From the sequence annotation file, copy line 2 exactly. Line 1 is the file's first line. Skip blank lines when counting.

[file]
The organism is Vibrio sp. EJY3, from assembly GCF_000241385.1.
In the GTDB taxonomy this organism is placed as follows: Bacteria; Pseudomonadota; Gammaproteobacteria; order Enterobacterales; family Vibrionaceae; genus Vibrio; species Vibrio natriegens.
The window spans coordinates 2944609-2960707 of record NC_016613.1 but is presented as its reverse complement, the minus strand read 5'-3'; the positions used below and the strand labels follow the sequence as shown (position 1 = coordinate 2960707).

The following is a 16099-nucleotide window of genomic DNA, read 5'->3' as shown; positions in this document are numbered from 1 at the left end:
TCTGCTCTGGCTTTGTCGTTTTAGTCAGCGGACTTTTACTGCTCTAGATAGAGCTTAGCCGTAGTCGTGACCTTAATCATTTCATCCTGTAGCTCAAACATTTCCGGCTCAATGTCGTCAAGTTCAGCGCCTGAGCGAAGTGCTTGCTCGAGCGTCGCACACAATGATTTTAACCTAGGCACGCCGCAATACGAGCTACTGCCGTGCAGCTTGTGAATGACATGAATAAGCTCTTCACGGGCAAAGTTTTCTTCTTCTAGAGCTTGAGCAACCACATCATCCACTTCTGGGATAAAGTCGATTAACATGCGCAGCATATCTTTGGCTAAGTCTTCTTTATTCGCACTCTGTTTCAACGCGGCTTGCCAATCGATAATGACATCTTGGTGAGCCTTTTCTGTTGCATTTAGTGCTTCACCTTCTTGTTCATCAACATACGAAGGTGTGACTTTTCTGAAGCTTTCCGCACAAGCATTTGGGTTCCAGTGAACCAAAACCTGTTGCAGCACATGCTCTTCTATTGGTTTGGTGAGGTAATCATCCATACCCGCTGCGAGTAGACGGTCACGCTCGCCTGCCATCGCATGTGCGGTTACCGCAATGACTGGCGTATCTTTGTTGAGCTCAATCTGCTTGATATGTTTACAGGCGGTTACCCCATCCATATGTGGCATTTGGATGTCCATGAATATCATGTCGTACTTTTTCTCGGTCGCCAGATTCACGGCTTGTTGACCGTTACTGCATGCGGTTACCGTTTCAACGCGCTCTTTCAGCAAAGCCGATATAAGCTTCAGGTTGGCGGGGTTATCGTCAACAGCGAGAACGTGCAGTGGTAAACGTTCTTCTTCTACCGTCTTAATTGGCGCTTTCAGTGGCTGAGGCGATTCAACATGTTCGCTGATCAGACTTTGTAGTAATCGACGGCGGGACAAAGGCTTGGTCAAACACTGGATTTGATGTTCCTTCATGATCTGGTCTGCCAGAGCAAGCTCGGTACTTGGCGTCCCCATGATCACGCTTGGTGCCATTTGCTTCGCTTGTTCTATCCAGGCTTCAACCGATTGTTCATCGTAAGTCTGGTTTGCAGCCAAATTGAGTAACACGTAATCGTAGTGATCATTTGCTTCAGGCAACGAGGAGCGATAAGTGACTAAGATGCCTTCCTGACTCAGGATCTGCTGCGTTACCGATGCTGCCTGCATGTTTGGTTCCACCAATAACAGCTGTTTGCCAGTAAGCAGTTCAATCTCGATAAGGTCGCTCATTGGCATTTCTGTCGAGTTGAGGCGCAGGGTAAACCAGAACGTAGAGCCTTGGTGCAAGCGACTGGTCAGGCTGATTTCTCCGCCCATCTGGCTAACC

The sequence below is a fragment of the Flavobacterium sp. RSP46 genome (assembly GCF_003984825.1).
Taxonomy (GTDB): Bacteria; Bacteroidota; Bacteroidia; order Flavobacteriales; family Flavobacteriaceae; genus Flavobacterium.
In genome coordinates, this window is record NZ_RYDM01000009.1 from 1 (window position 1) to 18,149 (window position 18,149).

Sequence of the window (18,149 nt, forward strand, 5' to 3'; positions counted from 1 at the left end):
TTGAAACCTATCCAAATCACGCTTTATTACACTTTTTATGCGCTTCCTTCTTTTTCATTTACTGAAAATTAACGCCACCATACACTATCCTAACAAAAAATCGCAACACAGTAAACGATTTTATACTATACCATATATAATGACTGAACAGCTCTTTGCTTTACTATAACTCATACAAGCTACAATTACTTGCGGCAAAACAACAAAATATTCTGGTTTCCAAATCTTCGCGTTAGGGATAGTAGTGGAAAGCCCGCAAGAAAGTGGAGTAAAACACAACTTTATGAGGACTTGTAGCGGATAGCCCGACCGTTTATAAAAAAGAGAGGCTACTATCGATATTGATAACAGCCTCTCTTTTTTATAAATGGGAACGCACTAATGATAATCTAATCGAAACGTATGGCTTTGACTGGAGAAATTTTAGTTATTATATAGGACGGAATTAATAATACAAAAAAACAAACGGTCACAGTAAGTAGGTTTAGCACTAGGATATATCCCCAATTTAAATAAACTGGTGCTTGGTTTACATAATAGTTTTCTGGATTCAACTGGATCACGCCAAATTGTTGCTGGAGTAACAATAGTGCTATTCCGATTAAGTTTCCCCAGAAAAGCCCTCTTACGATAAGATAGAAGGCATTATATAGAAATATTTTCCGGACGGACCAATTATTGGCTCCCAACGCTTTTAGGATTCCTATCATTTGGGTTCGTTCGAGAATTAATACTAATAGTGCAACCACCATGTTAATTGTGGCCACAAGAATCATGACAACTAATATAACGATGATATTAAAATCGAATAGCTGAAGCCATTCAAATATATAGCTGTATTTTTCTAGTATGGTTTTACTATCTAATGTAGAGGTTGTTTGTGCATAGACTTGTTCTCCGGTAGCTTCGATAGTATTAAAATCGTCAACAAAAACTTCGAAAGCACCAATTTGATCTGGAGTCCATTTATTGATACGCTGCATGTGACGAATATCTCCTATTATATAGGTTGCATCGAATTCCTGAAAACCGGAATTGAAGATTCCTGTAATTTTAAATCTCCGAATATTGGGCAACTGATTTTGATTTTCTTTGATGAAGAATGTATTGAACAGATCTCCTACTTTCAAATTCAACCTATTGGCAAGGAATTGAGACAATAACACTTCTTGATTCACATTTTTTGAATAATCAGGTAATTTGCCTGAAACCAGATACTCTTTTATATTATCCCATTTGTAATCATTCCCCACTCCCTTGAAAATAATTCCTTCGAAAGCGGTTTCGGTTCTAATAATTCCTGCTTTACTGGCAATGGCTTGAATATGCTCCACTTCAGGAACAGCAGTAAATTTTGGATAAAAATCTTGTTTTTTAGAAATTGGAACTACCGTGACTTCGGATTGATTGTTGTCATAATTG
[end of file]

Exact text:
In the GTDB taxonomy this organism is placed as follows: Bacteria; Pseudomonadota; Gammaproteobacteria; order Enterobacterales; family Vibrionaceae; genus Vibrio; species Vibrio natriegens.